The leader of Mexico’s immigration agency, Francisco Garduno, has been charged with failing to ensure the safety of migrants and asylum seekers in the country’s detention centres. The charges come after a fire at a Ciudad Juarez detention centre last month killed 40 people. Prosecutors allege that Garduno should have closed facilities that did not meet safety requirements and that the case indicates a “pattern of irresponsibility” on the part of the immigration institute. The fire has drawn attention to the conditions experienced by migrants and asylum seekers in countries such as Mexico, where they are often subjected to abuse and denied basic rights.
The fire, which occurred on March 27, gained international attention after a video circulated showing guards making no effort to free a group of 68 men locked in a cell at the detention centre. Private security guards reportedly asked officials for permission to release the detained men when the fire began but were told not to do so. More than two dozen people were injured in the fire, in addition to the 40 deaths. Many of those affected were from Honduras, El Salvador, Guatemala, and Venezuela. Mexican authorities have claimed that the migrants and asylum seekers caused the fire to protest their conditions and deportation.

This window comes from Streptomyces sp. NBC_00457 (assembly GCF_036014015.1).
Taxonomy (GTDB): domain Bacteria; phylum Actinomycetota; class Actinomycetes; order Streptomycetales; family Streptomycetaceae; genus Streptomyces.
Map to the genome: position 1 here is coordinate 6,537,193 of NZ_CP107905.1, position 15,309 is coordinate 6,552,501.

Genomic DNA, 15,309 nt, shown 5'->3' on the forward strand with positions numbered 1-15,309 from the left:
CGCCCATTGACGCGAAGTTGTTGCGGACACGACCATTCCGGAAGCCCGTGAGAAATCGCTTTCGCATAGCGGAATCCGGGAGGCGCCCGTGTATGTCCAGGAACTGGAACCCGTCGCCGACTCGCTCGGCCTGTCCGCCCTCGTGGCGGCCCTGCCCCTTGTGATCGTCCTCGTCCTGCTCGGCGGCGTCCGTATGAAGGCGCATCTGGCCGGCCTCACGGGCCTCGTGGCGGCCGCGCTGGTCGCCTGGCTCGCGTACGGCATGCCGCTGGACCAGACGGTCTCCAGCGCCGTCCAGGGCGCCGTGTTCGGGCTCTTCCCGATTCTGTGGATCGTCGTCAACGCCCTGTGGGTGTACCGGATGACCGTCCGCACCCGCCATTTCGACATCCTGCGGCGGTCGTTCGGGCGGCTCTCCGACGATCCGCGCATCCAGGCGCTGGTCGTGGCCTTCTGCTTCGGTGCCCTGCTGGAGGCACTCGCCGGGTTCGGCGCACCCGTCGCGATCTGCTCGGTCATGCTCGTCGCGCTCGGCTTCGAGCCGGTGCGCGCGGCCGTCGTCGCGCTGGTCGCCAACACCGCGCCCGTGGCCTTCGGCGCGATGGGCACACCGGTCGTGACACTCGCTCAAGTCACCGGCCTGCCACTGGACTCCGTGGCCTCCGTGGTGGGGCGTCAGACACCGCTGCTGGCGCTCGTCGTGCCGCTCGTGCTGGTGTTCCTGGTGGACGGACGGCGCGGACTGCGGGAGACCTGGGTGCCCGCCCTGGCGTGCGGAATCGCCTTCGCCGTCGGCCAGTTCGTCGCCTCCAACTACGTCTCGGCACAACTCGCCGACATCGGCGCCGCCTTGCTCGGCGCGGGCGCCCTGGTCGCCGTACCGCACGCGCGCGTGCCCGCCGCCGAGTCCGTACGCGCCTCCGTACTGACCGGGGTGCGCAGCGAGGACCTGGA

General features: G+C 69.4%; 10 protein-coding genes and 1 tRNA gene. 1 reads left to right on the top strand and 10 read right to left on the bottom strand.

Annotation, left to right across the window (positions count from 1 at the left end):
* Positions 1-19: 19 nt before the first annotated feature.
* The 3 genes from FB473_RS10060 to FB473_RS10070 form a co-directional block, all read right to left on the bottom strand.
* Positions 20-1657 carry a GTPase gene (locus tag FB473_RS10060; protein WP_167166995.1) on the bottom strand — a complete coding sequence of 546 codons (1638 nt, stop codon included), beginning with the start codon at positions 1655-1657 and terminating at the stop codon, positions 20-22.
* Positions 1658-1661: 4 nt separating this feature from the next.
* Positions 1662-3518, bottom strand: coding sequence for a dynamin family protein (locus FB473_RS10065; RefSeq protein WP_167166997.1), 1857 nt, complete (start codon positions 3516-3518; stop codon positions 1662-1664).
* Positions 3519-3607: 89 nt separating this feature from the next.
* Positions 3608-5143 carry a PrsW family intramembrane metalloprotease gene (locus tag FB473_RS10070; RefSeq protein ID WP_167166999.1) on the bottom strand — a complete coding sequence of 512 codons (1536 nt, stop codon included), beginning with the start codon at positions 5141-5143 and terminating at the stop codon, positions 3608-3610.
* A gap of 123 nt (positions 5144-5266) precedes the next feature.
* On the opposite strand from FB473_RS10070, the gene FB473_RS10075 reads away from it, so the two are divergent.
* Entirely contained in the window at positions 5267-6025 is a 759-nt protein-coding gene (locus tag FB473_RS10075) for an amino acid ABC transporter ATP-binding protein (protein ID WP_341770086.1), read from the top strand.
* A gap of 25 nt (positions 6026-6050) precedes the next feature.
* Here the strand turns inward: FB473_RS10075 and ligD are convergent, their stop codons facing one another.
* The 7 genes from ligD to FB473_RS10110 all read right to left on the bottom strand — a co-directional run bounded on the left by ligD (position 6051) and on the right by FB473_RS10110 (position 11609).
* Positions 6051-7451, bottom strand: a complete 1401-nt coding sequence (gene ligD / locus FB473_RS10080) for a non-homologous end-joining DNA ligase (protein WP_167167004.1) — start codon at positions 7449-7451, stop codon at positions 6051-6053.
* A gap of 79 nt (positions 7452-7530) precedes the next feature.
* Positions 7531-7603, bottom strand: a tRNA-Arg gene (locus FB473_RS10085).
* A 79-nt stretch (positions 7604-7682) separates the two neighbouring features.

Prosecutors have suggested that corruption and exploitation were common prior to the fire. Several migrants in the shelter said they were told they could secure their release by paying $1,000. In April, a Mexican judge ordered the arrest of three immigration officials, a private security guard, and a Venezuelan migrant in connection with the Juarez fire. The highest-ranking official to be tried so far is the immigration agency’s delegate in the Mexican state of Chihuahua, retired Navy Rear Admiral Salvador Gonzalez. He has been charged with homicide and causing injury by omission.
Garduno, who previously oversaw Mexico’s prison system, was appointed to run the country’s immigration agency in 2019 when the country was under pressure from the United States to crack down on migrants and asylum seekers travelling northward. Some advocates point to recent changes in immigration law, such as the cross-border expulsion policy Title 42 in the US and other deterrents, as exacerbating the conditions that led to the fire.
“The countries in the region, led by the United States, have established shared migration policies that are increasingly inhumane, making it almost impossible to access the right to seek asylum and forcing people to seek more dangerous routes that place them in even more vulnerable situations,” said the rights group Amnesty International in a statement following the fire. The incident has highlighted the need for greater attention to be paid to the treatment of migrants and asylum seekers and for measures to be taken to ensure their safety and well-being.